If the Calgary Flames have a fall-back mechanism in their drafting strategy, it might be “when in doubt, grab a Swede.” In the second round of the 2021 NHL Draft, the Flames opted to take a forward with a lot of potential with the hopes that he can join the ranks of their many Swedish NHLers.
William Strömgren is the 13th-ranked Flames prospect on this year’s ranking.
Born Jun. 7, 2003 (age 18) in Örnsköldsvik, Sweden
6’3″, 174 pounds
Drafted in second round (45th overall) by CGY in 2021
A product of Örnsköldsvik, a town on the Gulf of Bothnia in northern Sweden, Strömgren came up through the local minor hockey system – primarily with the MODO Hockey organization.
As a 14-year-old, he had 0.71 points per game in Sweden’s top under-16 league. At 15, he had 1.68 points per game in the same league. At 16, he moved onto Sweden’s top under-18 league and had 1.68 points per game. That same season he made his debut in Sweden’s top major junior league. (He’s progressed quickly.)
In Strömgren’s draft year, which he played entirely as a 17-year-old, he bounced around a bit and played in three leagues. He played 14 games in Sweden’s junior league, amassing 1.29 points per game before the league shut down in early November due to COVID outbreaks on several teams. In 27 games in the secondary HockeyAllsvenskan, making his pro hockey debut, he had 0.33 points per game. In 11 games in the tertiary HockeyEttan, he had 1.09 points per game after joining the team in the spring in an effort to get more playing time. He also played in the Under-18 Worlds for Sweden in-between his HockeyAllsvenskan and HockeyEttan stints, capturing a bronze medal.
Despite not playing a ton, Strömgren led all first-time draft eligible players in HockeyAllsvenskan in even strength primary points, overall primary points and points, and he tied for the lead in goals and even strength goals. He also led all first-time draft eligible major junior players in even strength primary points and goals. He didn’t produce a ton on the power play, though – Oskar Olausson, Liam Dower Nilsson, Marcus Almquist, Hugo Gabrielsson and Simon Robertson, among others, all out-produced him on special teams.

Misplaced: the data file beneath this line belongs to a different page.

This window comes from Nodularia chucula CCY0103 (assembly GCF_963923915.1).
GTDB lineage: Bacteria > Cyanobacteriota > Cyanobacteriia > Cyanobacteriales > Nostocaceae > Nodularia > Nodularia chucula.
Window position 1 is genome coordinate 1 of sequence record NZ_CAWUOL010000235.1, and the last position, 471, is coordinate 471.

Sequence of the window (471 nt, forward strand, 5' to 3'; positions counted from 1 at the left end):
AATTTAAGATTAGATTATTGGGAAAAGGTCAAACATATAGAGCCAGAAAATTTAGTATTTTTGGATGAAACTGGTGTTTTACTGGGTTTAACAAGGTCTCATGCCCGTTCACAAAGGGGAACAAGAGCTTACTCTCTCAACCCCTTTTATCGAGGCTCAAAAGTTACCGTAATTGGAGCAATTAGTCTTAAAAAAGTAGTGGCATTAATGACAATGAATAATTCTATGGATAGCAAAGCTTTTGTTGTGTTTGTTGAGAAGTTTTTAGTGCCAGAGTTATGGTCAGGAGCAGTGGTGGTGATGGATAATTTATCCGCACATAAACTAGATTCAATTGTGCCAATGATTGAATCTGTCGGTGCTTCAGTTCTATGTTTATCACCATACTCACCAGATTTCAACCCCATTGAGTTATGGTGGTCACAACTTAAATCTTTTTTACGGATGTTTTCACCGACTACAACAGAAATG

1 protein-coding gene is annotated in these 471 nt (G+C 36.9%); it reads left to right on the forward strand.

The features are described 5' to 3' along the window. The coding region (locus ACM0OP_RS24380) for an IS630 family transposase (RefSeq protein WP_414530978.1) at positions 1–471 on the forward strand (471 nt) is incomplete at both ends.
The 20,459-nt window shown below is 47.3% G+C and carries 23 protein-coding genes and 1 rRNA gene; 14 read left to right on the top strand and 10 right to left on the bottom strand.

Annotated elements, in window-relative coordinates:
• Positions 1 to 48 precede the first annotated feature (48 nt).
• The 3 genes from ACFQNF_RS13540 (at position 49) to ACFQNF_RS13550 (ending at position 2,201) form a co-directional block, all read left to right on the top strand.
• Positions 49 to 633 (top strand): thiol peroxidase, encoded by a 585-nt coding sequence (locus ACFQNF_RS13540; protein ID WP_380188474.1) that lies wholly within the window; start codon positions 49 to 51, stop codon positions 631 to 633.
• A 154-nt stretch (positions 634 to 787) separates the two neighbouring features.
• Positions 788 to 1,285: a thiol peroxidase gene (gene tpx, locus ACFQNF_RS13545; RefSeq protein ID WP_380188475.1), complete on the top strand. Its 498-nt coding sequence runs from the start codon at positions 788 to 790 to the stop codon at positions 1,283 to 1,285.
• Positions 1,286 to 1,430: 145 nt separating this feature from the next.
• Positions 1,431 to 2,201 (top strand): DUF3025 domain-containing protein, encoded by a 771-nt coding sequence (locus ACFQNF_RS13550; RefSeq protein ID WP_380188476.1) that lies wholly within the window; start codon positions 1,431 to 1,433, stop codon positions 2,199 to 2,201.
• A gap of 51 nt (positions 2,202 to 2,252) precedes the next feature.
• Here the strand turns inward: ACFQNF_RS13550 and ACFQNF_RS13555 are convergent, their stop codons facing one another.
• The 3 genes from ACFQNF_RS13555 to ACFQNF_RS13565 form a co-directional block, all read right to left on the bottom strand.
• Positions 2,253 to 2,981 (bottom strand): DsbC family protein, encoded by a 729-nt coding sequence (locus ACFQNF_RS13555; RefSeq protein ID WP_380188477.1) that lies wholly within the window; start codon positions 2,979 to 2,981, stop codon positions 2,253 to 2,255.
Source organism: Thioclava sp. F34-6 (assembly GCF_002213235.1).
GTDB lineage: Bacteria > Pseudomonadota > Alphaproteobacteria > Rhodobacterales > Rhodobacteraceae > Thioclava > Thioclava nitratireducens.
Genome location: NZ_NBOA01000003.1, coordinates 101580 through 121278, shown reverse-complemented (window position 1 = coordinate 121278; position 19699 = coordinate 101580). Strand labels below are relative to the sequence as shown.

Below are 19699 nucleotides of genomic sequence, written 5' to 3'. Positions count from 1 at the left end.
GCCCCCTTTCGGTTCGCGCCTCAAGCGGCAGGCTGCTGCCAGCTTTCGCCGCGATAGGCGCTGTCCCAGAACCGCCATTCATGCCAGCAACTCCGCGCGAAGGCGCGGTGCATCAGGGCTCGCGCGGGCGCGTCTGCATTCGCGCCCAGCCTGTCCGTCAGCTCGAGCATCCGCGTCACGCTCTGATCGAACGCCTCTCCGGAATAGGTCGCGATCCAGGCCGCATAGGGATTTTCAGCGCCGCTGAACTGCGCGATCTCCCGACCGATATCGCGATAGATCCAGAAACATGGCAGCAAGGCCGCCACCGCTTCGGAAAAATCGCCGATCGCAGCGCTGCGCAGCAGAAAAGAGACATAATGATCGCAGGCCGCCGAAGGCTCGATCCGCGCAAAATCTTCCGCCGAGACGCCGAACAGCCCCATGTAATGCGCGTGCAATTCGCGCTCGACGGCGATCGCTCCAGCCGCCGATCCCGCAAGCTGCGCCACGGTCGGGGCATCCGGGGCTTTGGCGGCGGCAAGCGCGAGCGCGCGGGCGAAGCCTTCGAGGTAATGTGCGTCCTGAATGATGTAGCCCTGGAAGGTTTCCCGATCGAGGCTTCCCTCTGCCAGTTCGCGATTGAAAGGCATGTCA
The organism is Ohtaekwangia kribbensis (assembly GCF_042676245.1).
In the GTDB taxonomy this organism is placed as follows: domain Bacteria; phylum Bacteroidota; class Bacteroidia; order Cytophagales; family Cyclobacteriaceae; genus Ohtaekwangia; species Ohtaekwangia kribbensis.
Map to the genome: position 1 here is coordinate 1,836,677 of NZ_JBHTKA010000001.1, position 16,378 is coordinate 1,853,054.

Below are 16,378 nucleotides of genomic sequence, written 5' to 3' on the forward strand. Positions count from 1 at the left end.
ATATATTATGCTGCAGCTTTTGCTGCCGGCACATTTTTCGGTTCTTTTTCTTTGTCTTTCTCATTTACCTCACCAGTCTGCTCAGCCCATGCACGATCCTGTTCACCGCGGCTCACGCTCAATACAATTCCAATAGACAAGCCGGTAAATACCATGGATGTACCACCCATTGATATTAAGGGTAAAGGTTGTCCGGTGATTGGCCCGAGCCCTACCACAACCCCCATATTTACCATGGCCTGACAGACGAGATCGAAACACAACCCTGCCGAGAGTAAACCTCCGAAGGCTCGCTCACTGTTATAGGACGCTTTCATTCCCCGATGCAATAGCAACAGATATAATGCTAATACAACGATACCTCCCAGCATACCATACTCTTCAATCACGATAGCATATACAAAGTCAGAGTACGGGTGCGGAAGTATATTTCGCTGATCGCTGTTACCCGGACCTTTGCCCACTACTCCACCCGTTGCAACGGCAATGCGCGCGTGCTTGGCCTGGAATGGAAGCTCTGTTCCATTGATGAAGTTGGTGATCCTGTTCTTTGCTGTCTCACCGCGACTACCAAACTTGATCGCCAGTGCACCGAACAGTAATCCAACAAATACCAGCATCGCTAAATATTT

That said, Strömgren is a very solid two-way player and his five-on-five results suggest that his overall offensive production has a lot of upward potential. He just needs to start converting that potential into goals and assists more consistently.
Alex Potack of Dobber Prospects noted Strömgren’s boom-or-bust potential:
Strömgren is a boom-or-bust type player. He has flashes of excellence then disappears for 3 games. His hands are fast and deceptive and he has a strong shot. When he best utilizes these skills, he can be a very intimidating player to face. Far too often, Strömgren becomes invisible and he can look lost without possession of the puck. If he is to make an NHL roster one day, which he certainly could, he needs to become a more frequent contributor. Strömgren is leaving MoDo of HockeyAllsvenskan for Rögle of the SHL this season. He has an opportunity to demonstrate his strengths, hopefully at a more consistent level, on an powerhouse team and must take advantage of that.
Expectations for 2021-22
After bouncing around a bunch last year, Strömgren will be on more stable ground as he’ll be a full-time pro in the top level of Swedish pro hockey, the SHL, with Rogle BK. The tendency in Swedish men’s leagues is for veterans to get the most and best playing time and for youngsters like Strömgren to fill in the gaps. The challenge for Strömgren will be to find himself a niche and force himself into a key role, and the way for him to do that will be to find his consistency.
He’ll also get a chance to shine among his peers. He’s participating in the Four Nations Cup under-20 tournament, one of the precursor events to the upcoming World Juniors. As an Under-18 National Team member he’s on his country’s radar, but Sweden has a tendency of taking more 19-year-olds than 18-year-olds, so Strömgren will need to impress to force his way onto the team for the 2022 tournament. At the very least, though, he’s on their radar, and he’ll have a good chance at cracking the World Junior roster in 2023.